"Good philosophy must exist, if for no other reason, because bad philosophy needs to be answered." - C.S. Lewis - The Weight of Glory and Other Addresses

About Me

I am a Roman Catholic, husband, father, philosopher, apologist, and writer. My wife and I have been married for 21 years. We are doing our best to raise two young boys, ages 11 and 12. We currently live in southwestern Missouri. My educational background includes undergraduate studies at Michigan State University and graduate studies in philosophy at Southern Evangelical Seminary. Prior to my return to the Catholic Church, I was a volunteer writer for a large, global, web-based Christian ministry, where I regularly wrote answers of varying lengths to questions on matters of biblical interpretation, philosophy, Christian ethics, and apologetics. Links to some of my more academic-based work can be found on this site.

Why this blog?

This blog was started mostly because I enjoy writing (when I am able) and discussing (all the time!) matters of theology and philosophy. I am especially passionate about communicating the deep truths uncovered by the intersection of these subjects and humbly trying to refute errors as they arise. I follow closely in the classical theist tradition.

Depending on who you ask, philosophy is often thought to be boring, intimidating, or useless. But ideas have consequences. Everybody does philosophy, the only question is how well. Inquiries on the existence and nature of God, morality, miracles, and so forth are highly important and have great practical relevance. The result of bad thinking on these subjects is tragic.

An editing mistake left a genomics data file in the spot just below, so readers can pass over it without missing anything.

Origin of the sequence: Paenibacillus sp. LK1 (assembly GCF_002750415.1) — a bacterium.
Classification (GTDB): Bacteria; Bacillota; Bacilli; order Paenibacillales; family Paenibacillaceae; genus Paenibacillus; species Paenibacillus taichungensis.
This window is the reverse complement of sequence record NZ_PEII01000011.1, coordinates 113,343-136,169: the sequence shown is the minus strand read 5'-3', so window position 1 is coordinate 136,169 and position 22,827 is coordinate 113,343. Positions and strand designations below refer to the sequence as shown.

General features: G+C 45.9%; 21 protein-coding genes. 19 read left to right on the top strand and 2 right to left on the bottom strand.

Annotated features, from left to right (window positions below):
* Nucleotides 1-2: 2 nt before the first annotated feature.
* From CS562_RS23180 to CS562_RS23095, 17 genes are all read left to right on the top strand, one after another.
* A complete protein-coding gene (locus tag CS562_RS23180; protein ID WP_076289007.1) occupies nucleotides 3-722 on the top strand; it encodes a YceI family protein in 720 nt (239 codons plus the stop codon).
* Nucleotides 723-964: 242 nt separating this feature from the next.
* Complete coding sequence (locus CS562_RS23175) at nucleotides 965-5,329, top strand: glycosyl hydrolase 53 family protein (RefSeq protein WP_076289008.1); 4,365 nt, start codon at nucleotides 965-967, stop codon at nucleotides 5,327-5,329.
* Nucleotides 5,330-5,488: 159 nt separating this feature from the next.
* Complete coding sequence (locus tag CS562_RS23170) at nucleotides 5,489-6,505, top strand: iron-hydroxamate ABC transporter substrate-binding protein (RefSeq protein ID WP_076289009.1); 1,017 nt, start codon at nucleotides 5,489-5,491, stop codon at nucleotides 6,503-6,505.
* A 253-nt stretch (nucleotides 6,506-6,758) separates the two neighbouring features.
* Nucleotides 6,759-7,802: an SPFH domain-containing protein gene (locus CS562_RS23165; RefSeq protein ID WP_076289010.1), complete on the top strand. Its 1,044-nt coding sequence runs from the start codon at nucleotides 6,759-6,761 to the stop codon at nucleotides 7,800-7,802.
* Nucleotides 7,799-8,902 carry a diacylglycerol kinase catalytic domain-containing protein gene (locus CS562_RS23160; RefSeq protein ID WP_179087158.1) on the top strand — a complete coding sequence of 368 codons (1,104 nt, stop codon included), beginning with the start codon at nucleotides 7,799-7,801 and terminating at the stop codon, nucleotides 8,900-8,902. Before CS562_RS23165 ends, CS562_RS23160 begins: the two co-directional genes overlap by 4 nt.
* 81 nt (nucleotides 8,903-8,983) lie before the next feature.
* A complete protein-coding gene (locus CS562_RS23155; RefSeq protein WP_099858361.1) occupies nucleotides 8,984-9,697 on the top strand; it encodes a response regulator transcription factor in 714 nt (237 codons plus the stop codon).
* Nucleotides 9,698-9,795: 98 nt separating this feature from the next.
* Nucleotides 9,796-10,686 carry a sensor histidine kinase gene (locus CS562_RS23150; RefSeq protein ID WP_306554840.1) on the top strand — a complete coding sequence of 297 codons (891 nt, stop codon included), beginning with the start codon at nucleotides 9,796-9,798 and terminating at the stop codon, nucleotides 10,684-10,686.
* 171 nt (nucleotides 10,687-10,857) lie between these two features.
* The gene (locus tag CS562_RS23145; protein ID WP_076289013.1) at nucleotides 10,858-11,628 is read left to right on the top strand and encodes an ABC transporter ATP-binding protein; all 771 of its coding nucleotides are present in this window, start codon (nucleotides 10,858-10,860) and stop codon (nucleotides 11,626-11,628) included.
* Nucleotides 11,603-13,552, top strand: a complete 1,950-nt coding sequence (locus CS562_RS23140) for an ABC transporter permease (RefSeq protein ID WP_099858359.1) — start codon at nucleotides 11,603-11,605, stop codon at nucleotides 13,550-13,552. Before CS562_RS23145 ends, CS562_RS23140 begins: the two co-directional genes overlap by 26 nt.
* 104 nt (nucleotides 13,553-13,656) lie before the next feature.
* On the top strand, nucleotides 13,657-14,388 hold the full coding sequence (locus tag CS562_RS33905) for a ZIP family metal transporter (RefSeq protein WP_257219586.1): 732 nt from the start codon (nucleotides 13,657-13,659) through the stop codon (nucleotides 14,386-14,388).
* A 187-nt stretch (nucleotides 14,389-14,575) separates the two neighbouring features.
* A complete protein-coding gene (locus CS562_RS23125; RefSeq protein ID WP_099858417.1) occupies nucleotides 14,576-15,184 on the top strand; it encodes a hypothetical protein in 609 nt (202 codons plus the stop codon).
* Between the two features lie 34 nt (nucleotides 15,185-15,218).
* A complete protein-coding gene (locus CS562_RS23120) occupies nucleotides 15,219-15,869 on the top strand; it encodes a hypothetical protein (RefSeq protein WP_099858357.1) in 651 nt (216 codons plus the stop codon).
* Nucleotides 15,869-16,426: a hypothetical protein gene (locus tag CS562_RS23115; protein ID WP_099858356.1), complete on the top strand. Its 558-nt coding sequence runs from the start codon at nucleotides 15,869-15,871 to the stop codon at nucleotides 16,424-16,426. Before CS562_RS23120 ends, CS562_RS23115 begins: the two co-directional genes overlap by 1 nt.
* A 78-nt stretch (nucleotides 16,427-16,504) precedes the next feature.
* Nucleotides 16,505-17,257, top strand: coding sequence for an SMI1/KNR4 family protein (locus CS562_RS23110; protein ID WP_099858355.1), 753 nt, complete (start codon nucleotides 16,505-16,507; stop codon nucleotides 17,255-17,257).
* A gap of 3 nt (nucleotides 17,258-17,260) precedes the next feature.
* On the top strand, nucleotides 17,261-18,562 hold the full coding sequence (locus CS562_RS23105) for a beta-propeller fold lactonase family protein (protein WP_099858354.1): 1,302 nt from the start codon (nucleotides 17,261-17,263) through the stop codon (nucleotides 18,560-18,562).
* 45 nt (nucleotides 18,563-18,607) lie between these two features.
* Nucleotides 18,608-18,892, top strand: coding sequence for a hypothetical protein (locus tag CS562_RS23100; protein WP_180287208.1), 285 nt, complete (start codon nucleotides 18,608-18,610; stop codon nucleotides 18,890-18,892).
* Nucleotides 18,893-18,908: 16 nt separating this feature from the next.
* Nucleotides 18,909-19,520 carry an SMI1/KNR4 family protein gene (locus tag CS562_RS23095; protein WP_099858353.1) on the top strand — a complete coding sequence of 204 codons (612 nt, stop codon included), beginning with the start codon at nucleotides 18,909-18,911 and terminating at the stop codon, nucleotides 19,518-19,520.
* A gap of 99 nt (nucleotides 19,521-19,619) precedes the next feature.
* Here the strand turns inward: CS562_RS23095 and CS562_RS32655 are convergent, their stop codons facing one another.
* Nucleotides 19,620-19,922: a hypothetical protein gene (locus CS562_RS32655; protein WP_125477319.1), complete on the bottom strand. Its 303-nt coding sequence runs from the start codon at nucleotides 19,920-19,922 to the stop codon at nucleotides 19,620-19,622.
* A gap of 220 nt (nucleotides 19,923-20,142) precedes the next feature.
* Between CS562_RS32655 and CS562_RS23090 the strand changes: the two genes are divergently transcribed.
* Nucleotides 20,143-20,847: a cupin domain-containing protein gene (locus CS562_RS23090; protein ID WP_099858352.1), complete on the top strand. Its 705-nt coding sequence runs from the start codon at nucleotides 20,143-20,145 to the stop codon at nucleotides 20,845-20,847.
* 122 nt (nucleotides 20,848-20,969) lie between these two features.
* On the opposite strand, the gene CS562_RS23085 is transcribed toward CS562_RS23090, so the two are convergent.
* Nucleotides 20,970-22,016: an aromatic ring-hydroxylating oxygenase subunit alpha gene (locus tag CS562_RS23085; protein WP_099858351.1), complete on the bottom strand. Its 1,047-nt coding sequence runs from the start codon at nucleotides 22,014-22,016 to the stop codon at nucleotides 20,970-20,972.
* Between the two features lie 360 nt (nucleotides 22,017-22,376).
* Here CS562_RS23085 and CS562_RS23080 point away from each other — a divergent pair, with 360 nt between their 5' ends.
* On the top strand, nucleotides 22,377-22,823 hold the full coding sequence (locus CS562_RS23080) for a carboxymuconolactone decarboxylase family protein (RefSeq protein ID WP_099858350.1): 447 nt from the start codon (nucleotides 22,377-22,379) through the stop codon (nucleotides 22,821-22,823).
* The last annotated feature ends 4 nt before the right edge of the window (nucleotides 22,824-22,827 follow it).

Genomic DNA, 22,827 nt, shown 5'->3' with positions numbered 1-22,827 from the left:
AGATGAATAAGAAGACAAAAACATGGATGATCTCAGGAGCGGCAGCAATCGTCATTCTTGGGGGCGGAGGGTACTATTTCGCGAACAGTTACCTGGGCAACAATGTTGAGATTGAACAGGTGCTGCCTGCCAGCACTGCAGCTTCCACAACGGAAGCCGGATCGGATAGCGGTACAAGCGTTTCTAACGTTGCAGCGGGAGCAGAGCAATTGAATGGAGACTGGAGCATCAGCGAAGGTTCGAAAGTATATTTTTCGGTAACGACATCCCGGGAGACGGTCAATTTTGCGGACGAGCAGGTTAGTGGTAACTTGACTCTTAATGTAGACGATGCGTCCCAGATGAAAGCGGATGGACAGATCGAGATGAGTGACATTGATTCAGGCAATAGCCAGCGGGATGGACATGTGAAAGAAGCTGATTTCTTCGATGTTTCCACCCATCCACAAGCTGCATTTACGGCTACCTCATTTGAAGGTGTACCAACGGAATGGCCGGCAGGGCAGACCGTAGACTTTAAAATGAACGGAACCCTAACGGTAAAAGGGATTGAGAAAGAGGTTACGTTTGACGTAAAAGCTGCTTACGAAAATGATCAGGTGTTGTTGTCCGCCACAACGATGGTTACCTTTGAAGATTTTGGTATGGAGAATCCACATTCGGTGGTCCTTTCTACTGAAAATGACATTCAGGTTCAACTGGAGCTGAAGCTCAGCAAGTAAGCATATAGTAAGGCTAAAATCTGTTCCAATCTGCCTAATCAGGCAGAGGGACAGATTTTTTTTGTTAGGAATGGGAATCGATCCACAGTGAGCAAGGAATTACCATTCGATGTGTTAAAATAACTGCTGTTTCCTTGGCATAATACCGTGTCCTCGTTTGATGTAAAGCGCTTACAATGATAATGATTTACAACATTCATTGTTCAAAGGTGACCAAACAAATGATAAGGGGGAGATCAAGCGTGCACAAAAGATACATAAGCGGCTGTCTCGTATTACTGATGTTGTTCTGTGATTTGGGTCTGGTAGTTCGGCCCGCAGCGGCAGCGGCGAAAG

My hope is that certain nuances will distinguish this blog from others that touch on similar subject matter. I submit that the antidote to the bad philosophy (and theology) we encounter is found within the Church and its greatest minds up and down the ages. This would especially include Church Fathers from both Eastern and Western traditions. I will attempt to apply this antidote to contemporary/popular issues and questions about God and the world. More focus will be on issues within the context of what St. Thomas called the "preambles of faith." The writing here will not be overly technical. I hope that it is accessible and useful to readers of varying educational and cultural backgrounds. 

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